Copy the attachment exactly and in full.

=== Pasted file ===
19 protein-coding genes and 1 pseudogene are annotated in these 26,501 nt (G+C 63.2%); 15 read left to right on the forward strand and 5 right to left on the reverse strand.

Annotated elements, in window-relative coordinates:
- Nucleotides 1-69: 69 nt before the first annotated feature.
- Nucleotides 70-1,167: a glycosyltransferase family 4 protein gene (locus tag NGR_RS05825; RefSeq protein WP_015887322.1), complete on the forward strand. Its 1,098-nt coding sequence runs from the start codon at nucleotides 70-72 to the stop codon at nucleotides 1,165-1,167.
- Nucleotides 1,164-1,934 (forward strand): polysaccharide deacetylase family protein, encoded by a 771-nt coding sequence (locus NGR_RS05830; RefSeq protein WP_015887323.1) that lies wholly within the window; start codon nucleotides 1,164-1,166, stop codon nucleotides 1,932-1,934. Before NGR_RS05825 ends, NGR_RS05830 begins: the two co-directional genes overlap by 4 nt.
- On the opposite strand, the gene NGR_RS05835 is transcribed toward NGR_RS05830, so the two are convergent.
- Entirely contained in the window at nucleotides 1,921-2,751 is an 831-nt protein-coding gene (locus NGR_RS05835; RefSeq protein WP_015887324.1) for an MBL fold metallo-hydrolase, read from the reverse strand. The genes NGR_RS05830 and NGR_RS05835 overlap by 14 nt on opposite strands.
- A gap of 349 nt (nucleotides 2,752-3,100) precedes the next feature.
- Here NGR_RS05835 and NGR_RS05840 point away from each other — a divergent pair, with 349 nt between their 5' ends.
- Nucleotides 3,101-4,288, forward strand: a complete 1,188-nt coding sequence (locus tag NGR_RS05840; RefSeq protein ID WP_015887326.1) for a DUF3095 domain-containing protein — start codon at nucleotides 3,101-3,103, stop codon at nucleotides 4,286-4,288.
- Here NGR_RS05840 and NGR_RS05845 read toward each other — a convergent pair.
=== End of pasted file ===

19 protein-coding genes and 1 pseudogene are annotated in these 26,501 nt (G+C 63.2%); 15 read left to right on the forward strand and 5 right to left on the reverse strand.

Annotated elements, in window-relative coordinates:
- Nucleotides 1-69: 69 nt before the first annotated feature.
- Nucleotides 70-1,167: a glycosyltransferase family 4 protein gene (locus tag NGR_RS05825; RefSeq protein WP_015887322.1), complete on the forward strand. Its 1,098-nt coding sequence runs from the start codon at nucleotides 70-72 to the stop codon at nucleotides 1,165-1,167.
- Nucleotides 1,164-1,934 (forward strand): polysaccharide deacetylase family protein, encoded by a 771-nt coding sequence (locus NGR_RS05830; RefSeq protein WP_015887323.1) that lies wholly within the window; start codon nucleotides 1,164-1,166, stop codon nucleotides 1,932-1,934. Before NGR_RS05825 ends, NGR_RS05830 begins: the two co-directional genes overlap by 4 nt.
- On the opposite strand, the gene NGR_RS05835 is transcribed toward NGR_RS05830, so the two are convergent.
- Entirely contained in the window at nucleotides 1,921-2,751 is an 831-nt protein-coding gene (locus NGR_RS05835; RefSeq protein WP_015887324.1) for an MBL fold metallo-hydrolase, read from the reverse strand. The genes NGR_RS05830 and NGR_RS05835 overlap by 14 nt on opposite strands.
- A gap of 349 nt (nucleotides 2,752-3,100) precedes the next feature.
- Here NGR_RS05835 and NGR_RS05840 point away from each other — a divergent pair, with 349 nt between their 5' ends.
- Nucleotides 3,101-4,288, forward strand: a complete 1,188-nt coding sequence (locus tag NGR_RS05840; RefSeq protein ID WP_015887326.1) for a DUF3095 domain-containing protein — start codon at nucleotides 3,101-3,103, stop codon at nucleotides 4,286-4,288.
- Here NGR_RS05840 and NGR_RS05845 read toward each other — a convergent pair.